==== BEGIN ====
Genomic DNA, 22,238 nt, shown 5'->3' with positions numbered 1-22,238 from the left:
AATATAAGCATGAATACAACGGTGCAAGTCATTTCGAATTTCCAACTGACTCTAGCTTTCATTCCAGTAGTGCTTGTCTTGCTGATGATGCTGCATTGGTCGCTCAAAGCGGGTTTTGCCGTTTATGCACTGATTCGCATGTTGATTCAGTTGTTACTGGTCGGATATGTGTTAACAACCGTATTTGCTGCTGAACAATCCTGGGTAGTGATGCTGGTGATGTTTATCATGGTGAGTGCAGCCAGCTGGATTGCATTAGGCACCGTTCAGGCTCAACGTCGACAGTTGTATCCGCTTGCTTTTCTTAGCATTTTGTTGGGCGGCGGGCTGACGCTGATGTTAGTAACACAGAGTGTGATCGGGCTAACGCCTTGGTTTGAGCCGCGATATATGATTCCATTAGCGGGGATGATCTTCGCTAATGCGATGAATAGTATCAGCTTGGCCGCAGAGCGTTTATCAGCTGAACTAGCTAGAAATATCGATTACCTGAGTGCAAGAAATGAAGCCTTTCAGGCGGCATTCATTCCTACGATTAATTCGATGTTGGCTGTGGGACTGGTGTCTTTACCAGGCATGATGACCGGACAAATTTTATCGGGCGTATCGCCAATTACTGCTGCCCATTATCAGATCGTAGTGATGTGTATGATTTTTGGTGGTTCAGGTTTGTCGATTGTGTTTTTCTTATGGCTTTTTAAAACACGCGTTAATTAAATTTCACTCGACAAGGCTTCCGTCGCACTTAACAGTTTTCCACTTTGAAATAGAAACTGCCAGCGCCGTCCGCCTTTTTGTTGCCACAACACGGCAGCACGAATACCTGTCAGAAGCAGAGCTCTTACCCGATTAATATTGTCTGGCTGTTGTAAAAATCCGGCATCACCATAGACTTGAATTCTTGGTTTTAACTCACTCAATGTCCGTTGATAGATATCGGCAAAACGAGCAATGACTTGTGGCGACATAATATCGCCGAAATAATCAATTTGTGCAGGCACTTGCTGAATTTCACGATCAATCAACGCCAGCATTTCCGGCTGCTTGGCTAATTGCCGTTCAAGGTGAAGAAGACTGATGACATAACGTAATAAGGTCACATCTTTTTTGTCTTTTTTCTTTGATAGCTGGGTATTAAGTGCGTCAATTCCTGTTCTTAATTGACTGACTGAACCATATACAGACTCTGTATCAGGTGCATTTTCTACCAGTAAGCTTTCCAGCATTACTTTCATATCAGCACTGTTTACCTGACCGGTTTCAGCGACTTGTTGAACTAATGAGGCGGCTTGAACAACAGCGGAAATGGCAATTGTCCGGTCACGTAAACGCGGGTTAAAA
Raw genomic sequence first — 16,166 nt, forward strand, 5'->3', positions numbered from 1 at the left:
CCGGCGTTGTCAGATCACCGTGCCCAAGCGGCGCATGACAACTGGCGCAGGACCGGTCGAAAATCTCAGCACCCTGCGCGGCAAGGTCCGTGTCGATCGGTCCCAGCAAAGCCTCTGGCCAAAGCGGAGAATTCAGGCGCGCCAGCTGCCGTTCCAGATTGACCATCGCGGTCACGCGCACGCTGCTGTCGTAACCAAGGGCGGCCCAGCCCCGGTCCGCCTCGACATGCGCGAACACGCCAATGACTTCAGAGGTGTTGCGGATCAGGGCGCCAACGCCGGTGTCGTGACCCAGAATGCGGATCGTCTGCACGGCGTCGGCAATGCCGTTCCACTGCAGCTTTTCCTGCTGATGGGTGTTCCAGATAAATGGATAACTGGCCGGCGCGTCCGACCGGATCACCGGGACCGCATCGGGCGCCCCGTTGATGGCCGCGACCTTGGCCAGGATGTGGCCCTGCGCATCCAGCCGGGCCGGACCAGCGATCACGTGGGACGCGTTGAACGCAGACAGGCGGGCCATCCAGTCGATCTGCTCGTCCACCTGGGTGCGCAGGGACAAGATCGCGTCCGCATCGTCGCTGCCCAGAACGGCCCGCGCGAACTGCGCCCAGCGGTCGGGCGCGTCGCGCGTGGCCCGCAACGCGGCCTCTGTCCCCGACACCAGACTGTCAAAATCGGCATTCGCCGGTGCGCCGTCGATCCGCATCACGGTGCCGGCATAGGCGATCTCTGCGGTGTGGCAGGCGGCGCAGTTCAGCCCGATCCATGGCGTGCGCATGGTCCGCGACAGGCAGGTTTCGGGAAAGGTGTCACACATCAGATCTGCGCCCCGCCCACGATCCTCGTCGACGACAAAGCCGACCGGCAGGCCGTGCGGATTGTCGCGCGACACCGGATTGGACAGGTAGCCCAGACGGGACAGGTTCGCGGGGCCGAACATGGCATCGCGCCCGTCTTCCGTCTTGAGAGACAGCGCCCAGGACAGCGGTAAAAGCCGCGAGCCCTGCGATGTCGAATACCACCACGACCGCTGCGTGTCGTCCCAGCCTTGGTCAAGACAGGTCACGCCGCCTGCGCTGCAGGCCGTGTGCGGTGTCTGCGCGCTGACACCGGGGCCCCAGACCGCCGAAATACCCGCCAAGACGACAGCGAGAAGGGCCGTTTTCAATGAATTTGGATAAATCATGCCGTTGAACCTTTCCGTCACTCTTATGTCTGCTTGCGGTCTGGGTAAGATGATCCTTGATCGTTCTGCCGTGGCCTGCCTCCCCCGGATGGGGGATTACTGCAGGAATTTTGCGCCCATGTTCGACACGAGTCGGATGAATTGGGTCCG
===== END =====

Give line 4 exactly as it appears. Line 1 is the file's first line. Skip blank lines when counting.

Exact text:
CCGGCGTTGTCAGATCACCGTGCCCAAGCGGCGCATGACAACTGGCGCAGGACCGGTCGAAAATCTCAGCACCCTGCGCGGCAAGGTCCGTGTCGATCGGTCCCAGCAAAGCCTCTGGCCAAAGCGGAGAATTCAGGCGCGCCAGCTGCCGTTCCAGATTGACCATCGCGGTCACGCGCACGCTGCTGTCGTAACCAAGGGCGGCCCAGCCCCGGTCCGCCTCGACATGCGCGAACACGCCAATGACTTCAGAGGTGTTGCGGATCAGGGCGCCAACGCCGGTGTCGTGACCCAGAATGCGGATCGTCTGCACGGCGTCGGCAATGCCGTTCCACTGCAGCTTTTCCTGCTGATGGGTGTTCCAGATAAATGGATAACTGGCCGGCGCGTCCGACCGGATCACCGGGACCGCATCGGGCGCCCCGTTGATGGCCGCGACCTTGGCCAGGATGTGGCCCTGCGCATCCAGCCGGGCCGGACCAGCGATCACGTGGGACGCGTTGAACGCAGACAGGCGGGCCATCCAGTCGATCTGCTCGTCCACCTGGGTGCGCAGGGACAAGATCGCGTCCGCATCGTCGCTGCCCAGAACGGCCCGCGCGAACTGCGCCCAGCGGTCGGGCGCGTCGCGCGTGGCCCGCAACGCGGCCTCTGTCCCCGACACCAGACTGTCAAAATCGGCATTCGCCGGTGCGCCGTCGATCCGCATCACGGTGCCGGCATAGGCGATCTCTGCGGTGTGGCAGGCGGCGCAGTTCAGCCCGATCCATGGCGTGCGCATGGTCCGCGACAGGCAGGTTTCGGGAAAGGTGTCACACATCAGATCTGCGCCCCGCCCACGATCCTCGTCGACGACAAAGCCGACCGGCAGGCCGTGCGGATTGTCGCGCGACACCGGATTGGACAGGTAGCCCAGACGGGACAGGTTCGCGGGGCCGAACATGGCATCGCGCCCGTCTTCCGTCTTGAGAGACAGCGCCCAGGACAGCGGTAAAAGCCGCGAGCCCTGCGATGTCGAATACCACCACGACCGCTGCGTGTCGTCCCAGCCTTGGTCAAGACAGGTCACGCCGCCTGCGCTGCAGGCCGTGTGCGGTGTCTGCGCGCTGACACCGGGGCCCCAGACCGCCGAAATACCCGCCAAGACGACAGCGAGAAGGGCCGTTTTCAATGAATTTGGATAAATCATGCCGTTGAACCTTTCCGTCACTCTTATGTCTGCTTGCGGTCTGGGTAAGATGATCCTTGATCGTTCTGCCGTGGCCTGCCTCCCCCGGATGGGGGATTACTGCAGGAATTTTGCGCCCATGTTCGACACGAGTCGGATGAATTGGGTCCG